2018 was a great year for Food Tank, but 2019 will be even better! Check out the 119 organizations we’re excited to grow alongside in the coming year.
The good food movement is explosively growing: we’ve come up with big plans for 2019 to try to keep up with the worldwide energy building a better food system.
Children’s books are a great way to start critical conversations and reflections about food, community, and the environment: check out Food Tank’s 12 picks for the holiday season.
Food Tank knows that representation matters. Our team put together this cookbook list to serve not only as inspiration in the kitchen but to combat social injustices through supporting queer and POC authors.
“Land and soils constitute the foundation for sustainable agricultural development, essential ecosystem functions, and food security,” according to the U.N. Food and Agriculture Organization (FAO). “They are key to sustaining life on Earth.”
With a reach of more than 1 million people, Food Tank spotlights environmentally, socially, and economically sustainable ways of alleviating hunger, obesity, and poverty and create networks of people, organizations, and content to push for food system change. More than half of our research budget comes from individual donations like yours—so that we don’t need to offer advertising and our reporting can remain completely non-biased.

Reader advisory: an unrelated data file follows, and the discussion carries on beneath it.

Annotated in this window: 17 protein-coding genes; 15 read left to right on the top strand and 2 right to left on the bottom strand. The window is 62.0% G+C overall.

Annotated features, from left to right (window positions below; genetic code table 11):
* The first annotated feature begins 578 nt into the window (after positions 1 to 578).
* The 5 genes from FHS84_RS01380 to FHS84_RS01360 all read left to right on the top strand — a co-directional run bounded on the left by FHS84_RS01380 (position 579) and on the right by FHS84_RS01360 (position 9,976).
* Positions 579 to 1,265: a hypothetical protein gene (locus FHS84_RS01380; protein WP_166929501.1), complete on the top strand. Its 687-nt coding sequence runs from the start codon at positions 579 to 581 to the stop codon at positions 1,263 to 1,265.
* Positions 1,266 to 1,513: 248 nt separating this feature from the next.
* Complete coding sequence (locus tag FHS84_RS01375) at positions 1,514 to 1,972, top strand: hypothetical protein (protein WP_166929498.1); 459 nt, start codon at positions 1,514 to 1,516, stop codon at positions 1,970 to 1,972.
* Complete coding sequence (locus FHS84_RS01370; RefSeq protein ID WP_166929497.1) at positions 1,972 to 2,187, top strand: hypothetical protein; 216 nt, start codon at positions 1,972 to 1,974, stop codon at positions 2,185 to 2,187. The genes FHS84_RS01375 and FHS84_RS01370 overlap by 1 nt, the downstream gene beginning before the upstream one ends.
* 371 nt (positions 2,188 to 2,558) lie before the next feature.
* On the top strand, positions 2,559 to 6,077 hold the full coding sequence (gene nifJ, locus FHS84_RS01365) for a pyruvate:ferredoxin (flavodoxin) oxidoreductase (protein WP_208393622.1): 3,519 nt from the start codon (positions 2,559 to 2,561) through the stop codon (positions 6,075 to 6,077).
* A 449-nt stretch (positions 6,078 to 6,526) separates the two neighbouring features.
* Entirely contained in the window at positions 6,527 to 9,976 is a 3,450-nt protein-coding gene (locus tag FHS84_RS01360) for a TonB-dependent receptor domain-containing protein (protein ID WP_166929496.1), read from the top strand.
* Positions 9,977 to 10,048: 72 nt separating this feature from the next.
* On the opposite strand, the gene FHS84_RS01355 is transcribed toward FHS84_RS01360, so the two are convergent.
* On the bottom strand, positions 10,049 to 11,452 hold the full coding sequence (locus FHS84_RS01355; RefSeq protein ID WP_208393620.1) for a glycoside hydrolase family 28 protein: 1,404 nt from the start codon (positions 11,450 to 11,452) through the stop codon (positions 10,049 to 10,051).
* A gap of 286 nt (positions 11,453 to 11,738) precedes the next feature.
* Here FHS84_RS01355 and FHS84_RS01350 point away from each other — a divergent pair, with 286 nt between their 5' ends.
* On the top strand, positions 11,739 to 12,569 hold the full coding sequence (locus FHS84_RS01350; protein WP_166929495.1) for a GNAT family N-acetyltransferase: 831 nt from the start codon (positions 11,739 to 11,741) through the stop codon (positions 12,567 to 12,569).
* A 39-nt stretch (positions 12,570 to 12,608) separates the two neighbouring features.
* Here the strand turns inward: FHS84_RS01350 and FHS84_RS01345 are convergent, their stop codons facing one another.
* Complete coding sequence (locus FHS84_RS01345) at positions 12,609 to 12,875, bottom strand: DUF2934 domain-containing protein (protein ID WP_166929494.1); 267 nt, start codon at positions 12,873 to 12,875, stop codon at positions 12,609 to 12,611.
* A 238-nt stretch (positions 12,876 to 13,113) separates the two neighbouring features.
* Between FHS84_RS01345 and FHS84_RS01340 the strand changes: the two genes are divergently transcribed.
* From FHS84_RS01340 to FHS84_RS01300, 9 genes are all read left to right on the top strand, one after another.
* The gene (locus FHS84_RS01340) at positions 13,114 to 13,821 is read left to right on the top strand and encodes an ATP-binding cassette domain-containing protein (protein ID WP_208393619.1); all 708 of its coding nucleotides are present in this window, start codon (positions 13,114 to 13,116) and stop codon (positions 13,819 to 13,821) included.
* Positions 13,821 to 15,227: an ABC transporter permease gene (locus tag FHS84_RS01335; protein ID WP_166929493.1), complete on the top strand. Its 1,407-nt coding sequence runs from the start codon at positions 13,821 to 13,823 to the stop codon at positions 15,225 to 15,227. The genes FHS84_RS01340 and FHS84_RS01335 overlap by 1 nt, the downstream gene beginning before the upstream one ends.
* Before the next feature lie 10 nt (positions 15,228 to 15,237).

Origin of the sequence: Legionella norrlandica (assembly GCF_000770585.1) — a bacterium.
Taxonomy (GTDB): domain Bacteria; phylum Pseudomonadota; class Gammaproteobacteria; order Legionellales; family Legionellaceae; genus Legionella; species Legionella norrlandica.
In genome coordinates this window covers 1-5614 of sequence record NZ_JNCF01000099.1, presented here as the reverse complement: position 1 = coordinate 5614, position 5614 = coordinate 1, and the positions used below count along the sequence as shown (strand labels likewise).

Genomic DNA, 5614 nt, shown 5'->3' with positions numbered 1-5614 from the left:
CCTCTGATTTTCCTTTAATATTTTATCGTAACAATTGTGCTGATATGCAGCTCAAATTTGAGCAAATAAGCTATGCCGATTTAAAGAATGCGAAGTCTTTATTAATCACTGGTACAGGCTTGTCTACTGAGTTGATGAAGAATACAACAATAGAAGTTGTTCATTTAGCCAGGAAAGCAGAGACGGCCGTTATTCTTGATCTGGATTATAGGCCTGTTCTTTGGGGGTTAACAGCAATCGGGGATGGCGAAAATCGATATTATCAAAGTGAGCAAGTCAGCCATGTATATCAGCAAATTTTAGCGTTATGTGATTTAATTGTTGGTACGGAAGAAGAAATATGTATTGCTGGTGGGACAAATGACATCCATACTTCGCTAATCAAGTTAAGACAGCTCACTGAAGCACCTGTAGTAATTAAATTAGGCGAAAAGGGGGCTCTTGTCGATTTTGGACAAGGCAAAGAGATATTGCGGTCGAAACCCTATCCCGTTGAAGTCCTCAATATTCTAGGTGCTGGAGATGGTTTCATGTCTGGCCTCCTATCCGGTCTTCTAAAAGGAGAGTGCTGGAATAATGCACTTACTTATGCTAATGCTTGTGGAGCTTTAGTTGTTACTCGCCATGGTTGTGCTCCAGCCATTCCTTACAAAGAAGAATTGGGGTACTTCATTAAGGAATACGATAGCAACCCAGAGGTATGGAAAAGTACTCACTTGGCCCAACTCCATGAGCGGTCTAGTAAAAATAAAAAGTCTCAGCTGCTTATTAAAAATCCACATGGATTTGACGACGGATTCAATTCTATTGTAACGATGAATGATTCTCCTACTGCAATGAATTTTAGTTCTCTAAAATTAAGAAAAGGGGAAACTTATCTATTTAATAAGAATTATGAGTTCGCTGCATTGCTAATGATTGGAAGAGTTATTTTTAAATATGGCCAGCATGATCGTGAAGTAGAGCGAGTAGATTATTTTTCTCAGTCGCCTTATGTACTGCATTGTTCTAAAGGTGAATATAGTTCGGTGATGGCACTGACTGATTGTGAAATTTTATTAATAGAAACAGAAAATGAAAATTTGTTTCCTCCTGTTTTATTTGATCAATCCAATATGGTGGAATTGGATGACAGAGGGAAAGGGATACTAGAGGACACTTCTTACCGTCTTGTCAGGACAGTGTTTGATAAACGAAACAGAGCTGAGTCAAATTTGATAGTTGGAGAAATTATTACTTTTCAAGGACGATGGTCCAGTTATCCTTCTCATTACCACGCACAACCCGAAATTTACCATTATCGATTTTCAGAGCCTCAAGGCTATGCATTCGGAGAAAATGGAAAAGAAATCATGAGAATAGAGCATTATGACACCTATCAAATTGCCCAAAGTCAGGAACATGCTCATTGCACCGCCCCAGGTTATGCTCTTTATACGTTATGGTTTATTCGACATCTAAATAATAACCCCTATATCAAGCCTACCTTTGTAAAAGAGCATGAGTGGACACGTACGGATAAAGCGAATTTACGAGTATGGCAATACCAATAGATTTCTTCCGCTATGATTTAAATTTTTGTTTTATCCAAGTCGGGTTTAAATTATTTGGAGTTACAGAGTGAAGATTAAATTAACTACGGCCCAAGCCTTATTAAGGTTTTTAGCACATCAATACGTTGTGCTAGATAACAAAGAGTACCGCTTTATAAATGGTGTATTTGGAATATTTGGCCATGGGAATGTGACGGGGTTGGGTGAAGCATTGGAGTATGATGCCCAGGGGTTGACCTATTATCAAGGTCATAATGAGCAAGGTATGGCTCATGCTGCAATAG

Americans are turning away from conventionally raised turkeys, instead featuring sustainably raised turkeys or plant-based alternatives at the center of their Thanksgiving feasts.
“We must link the health of people with the health of the planet, and we can only ensure long-term food security if our food systems don’t destroy the basis of food production,” says Alexander Müller, study leader for The Economics of Ecosystems and Biodiversity for Agriculture & Food (TEEBAgriFood).
As we countdown to the November 14th Food Tank Summit, we highlight 25 organizations in San Diego building a global community for safe, healthy, nourished eaters.
The control over food often signifies power over others. While women make up the majority of the agricultural labor force worldwide, they retain little control over their lives. With more resources, female farmers have the potential to regain this control while bringing millions out of hunger.